Sunday, April 12, 2015

The Power of Loss PLUS - A Stranger's Secret - GIVEAWAY! Ends April 20th

The Power of Loss
by Laurie Alice Eakes 

Please welcome Laurie Alice Eakes to my blog this week. Laurie Alice is generously giving away a copy of her new release, A Stranger's Secret. Read on down to find out how to enter. 
Have you lost anyone or anything precious to you?

Right before I wrote this book, I lost my mother. We hadn’t always gotten along, but in the past several years, we had developed a great relationship, even if I didn’t see her very often due to geographical distance between us. She was my biggest fan, and I felt like a part of myself had been ripped away.

That pain, however, helped me to write Morwenna’s story.

From the beginning of my concept for the Cornwall series, I had a vision for Morwenna. She was the black sheep of the family. When her older cousin, Elizabeth from A Lady’s Honor learns that Morwenna is in trouble, Her first reaction is to ask, “What has she done now.” Not “What has she done?” or “What happened to her?” No, it’s that “now” that tells the tale of how Morwenna is perceived in her family--expected to do no right and take the blame when something goes wrong.

And Morwenna lives up to this reputation. She is a bad girl from a good family, so when she needs her family to believe in her the most, they don’t.

This is where Morwenna is coming from in A Stranger’s Secret. She has lost her family’s respect and support. Before that, she has faced loss all her life. Her parents abandoned her to the authoritarian mercies of her grandparents. Seeking love, she has lost her reputation, something of great value in nineteenth century England. Then, when she tries to do something right, she loses her husband. At the beginning of A Stranger’s Secret, Morwenna is on the verge of losing her home, her son, and, ultimately, her freedom if she is convicted of a horrendous crime and imprisoned.

Then she meets David, a man from a different social class and with a different perspective on life, and Morwenna faces possibly the scariest loss of all--her heart to a stranger she doesn’t quite trust.

Morwenna doesn’t always handle her losses with grace. She is often angry to cover up her hurt. This is the story of how she rises above her grief and anger, accepts grace, and learns to love.

What has helped yu recover from a loss in your life, whether a parent, a spouse, or even a beloved pet?

Do, please, share your wisdom or feel free to ask a question of your own. I am giving away a copy of A Stranger’s Secret. Paperback version only to those living in the 48 contiguous United States, or an ebook to anyone regardless of residence.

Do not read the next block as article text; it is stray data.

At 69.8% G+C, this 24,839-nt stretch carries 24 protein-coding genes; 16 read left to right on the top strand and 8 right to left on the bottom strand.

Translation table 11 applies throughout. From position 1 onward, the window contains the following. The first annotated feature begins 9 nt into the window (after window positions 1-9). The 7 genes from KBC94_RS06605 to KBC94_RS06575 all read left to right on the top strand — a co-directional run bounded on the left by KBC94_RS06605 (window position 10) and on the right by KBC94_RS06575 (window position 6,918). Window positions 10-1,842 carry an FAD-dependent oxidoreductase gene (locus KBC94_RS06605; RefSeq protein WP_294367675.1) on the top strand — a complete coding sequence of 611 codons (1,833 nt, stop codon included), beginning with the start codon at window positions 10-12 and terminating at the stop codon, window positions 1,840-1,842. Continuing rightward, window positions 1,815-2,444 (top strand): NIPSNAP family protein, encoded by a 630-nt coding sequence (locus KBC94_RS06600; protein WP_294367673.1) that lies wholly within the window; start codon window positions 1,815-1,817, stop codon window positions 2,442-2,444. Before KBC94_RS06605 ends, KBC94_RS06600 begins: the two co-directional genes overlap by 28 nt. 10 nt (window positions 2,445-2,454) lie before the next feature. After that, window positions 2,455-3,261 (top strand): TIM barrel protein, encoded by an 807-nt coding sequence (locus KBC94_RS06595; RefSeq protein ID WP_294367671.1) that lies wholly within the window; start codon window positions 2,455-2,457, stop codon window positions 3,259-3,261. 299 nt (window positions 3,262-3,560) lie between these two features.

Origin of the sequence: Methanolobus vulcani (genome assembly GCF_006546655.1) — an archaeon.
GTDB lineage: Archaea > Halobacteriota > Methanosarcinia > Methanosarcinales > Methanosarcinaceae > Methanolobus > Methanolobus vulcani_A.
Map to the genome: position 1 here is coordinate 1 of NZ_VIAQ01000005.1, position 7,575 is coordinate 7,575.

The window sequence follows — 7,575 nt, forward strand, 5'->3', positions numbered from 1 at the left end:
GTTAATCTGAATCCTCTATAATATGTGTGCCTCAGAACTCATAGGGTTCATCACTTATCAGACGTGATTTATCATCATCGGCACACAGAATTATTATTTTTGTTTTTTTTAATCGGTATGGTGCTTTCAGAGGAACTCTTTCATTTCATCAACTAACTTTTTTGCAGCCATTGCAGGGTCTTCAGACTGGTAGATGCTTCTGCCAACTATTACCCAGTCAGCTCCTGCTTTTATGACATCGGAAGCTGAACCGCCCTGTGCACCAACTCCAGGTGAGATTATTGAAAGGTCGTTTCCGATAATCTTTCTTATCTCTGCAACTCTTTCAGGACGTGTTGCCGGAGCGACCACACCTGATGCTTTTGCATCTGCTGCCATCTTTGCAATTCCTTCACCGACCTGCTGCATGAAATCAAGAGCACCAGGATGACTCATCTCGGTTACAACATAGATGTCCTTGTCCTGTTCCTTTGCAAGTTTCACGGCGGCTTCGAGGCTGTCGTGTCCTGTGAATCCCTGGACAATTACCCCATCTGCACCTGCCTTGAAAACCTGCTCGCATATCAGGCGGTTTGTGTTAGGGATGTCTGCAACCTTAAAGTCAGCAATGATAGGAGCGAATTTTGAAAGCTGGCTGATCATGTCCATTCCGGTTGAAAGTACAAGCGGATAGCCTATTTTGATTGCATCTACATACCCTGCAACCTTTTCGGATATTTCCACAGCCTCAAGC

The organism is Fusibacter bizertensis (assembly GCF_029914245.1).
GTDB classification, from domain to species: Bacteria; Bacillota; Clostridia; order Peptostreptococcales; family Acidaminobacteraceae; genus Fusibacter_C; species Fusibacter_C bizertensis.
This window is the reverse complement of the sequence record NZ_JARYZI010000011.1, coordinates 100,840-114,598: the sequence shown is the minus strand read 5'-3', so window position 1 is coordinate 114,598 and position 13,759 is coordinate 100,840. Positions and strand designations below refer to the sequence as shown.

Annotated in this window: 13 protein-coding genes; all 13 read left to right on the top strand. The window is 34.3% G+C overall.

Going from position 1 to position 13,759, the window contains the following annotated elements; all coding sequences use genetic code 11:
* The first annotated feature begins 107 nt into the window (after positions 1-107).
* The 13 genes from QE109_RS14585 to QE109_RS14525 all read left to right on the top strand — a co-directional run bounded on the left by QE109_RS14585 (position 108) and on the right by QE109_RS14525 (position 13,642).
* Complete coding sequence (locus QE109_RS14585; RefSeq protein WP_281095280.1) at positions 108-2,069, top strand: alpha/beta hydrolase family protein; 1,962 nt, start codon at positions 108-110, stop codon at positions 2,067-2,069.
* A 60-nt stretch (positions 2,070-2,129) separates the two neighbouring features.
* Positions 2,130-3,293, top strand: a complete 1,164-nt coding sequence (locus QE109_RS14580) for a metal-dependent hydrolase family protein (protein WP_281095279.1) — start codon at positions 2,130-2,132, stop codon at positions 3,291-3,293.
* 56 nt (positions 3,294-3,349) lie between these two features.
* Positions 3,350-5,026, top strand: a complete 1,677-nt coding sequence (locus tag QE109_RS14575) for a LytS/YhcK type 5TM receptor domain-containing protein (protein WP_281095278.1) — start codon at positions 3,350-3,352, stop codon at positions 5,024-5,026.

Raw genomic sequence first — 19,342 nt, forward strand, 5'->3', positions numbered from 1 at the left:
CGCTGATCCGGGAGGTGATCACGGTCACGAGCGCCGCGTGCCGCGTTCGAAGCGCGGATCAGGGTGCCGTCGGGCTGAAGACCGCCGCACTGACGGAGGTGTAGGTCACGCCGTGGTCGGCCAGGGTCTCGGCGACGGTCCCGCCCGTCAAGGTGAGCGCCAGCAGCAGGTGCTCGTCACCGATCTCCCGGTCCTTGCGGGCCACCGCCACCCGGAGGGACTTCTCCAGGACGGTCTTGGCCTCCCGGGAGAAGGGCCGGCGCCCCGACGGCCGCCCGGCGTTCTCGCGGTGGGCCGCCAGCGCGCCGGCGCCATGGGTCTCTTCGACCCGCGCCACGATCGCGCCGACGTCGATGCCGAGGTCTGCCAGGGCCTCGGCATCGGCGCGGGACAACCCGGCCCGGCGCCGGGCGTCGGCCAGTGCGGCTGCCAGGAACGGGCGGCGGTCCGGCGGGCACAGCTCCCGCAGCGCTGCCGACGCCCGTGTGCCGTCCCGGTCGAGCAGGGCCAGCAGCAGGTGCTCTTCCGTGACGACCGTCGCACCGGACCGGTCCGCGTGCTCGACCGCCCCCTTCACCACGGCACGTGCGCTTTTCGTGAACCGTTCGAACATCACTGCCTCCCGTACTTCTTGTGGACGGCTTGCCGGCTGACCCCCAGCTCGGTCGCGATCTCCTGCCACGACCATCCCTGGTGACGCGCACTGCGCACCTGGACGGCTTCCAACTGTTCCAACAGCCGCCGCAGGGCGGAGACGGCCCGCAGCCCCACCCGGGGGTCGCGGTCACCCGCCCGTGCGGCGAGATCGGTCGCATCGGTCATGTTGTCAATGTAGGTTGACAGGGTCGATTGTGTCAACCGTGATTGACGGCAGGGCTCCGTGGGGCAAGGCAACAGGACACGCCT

MORE ABOUT LAURIE ALICE:

“Eakes has a charming way of making her novels come to life without being over the top,” writes Romantic times of  bestselling, award-winning author Laurie Alice Eakes. Since she lay in bed as a child telling herself stories, she has fulfilled her dream of becoming a published author, with a degree in English and French from Asbury University and a master’s degree in writing fiction from Seton Hill University contributing to her career path. Now she has nearly two dozen books in print.

After enough moves in the past five years to make U-Haul’s stock rise, she now lives in Houston, Texas, where she and her husband are newly minted church leaders. Although they haven’t been blessed with children—yet--they have sundry lovable dogs and cats. If the carpet is relatively free of animal fur, then she is either frustrated with the current manuscript, or brainstorming another, the only two times she genuinely enjoys housekeeping.

As a grieving young widow, Morwenna only wants a quiet life for herself and her son. Until a man washes ashore, entangling her in a web of mystery that could threaten all she holds dear.


Lady Morwenna Trelawny Penvenan indulged in her fair share of dalliances in her youth, but now that she's the widowed mother to the heir of the Penvenan title, she's desperate to polish her reputation. When she's accused of deliberately luring ships to crash on the rocks to steal the cargo, Morwenna begins an investigation to uncover the real culprits and stumbles across an unconscious man lying in the sea's foam—a man wearing a medallion with the Trelawny crest around his neck.

The medallion is a mystery to David Chastain, a boat builder from Somerset. All David knows is that his father was found dead in Cornwall with the medallion in his possession after lying and stealing his family's money. And he knows the widow who rescued him is impossibly beautiful—and likely the siren who caused the shipwreck in the first place—as well as the hand behind whoever is trying to murder David.